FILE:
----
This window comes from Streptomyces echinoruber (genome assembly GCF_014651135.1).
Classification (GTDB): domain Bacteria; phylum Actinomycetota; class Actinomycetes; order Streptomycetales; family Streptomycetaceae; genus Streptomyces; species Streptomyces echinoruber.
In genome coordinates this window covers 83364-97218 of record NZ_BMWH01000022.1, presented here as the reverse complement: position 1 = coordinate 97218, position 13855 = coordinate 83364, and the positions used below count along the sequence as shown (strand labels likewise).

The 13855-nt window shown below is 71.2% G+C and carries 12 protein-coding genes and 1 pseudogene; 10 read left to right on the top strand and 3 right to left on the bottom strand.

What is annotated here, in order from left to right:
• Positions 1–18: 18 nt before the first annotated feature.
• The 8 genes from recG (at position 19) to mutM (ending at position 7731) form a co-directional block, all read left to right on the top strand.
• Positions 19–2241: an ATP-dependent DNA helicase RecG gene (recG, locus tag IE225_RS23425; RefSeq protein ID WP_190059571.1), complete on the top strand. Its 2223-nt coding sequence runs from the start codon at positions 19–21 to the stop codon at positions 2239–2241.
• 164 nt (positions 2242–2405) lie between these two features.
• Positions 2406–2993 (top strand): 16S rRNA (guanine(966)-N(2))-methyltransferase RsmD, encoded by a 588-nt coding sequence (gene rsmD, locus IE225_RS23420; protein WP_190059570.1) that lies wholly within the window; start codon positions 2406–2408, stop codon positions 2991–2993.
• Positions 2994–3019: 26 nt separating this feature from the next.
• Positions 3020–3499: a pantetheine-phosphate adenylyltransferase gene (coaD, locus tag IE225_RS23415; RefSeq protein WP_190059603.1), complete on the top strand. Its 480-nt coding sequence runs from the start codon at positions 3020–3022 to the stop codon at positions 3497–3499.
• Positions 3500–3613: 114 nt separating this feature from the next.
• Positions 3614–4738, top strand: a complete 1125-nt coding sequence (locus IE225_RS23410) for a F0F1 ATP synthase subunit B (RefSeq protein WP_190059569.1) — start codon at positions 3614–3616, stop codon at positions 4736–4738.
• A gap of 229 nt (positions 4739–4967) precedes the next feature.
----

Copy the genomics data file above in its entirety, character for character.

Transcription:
This window comes from Streptomyces echinoruber (genome assembly GCF_014651135.1).
Classification (GTDB): domain Bacteria; phylum Actinomycetota; class Actinomycetes; order Streptomycetales; family Streptomycetaceae; genus Streptomyces; species Streptomyces echinoruber.
In genome coordinates this window covers 83364-97218 of record NZ_BMWH01000022.1, presented here as the reverse complement: position 1 = coordinate 97218, position 13855 = coordinate 83364, and the positions used below count along the sequence as shown (strand labels likewise).

The 13855-nt window shown below is 71.2% G+C and carries 12 protein-coding genes and 1 pseudogene; 10 read left to right on the top strand and 3 right to left on the bottom strand.

What is annotated here, in order from left to right:
• Positions 1–18: 18 nt before the first annotated feature.
• The 8 genes from recG (at position 19) to mutM (ending at position 7731) form a co-directional block, all read left to right on the top strand.
• Positions 19–2241: an ATP-dependent DNA helicase RecG gene (recG, locus tag IE225_RS23425; RefSeq protein ID WP_190059571.1), complete on the top strand. Its 2223-nt coding sequence runs from the start codon at positions 19–21 to the stop codon at positions 2239–2241.
• 164 nt (positions 2242–2405) lie between these two features.
• Positions 2406–2993 (top strand): 16S rRNA (guanine(966)-N(2))-methyltransferase RsmD, encoded by a 588-nt coding sequence (gene rsmD, locus IE225_RS23420; protein WP_190059570.1) that lies wholly within the window; start codon positions 2406–2408, stop codon positions 2991–2993.
• Positions 2994–3019: 26 nt separating this feature from the next.
• Positions 3020–3499: a pantetheine-phosphate adenylyltransferase gene (coaD, locus tag IE225_RS23415; RefSeq protein WP_190059603.1), complete on the top strand. Its 480-nt coding sequence runs from the start codon at positions 3020–3022 to the stop codon at positions 3497–3499.
• Positions 3500–3613: 114 nt separating this feature from the next.
• Positions 3614–4738, top strand: a complete 1125-nt coding sequence (locus IE225_RS23410) for a F0F1 ATP synthase subunit B (RefSeq protein WP_190059569.1) — start codon at positions 3614–3616, stop codon at positions 4736–4738.
• A gap of 229 nt (positions 4739–4967) precedes the next feature.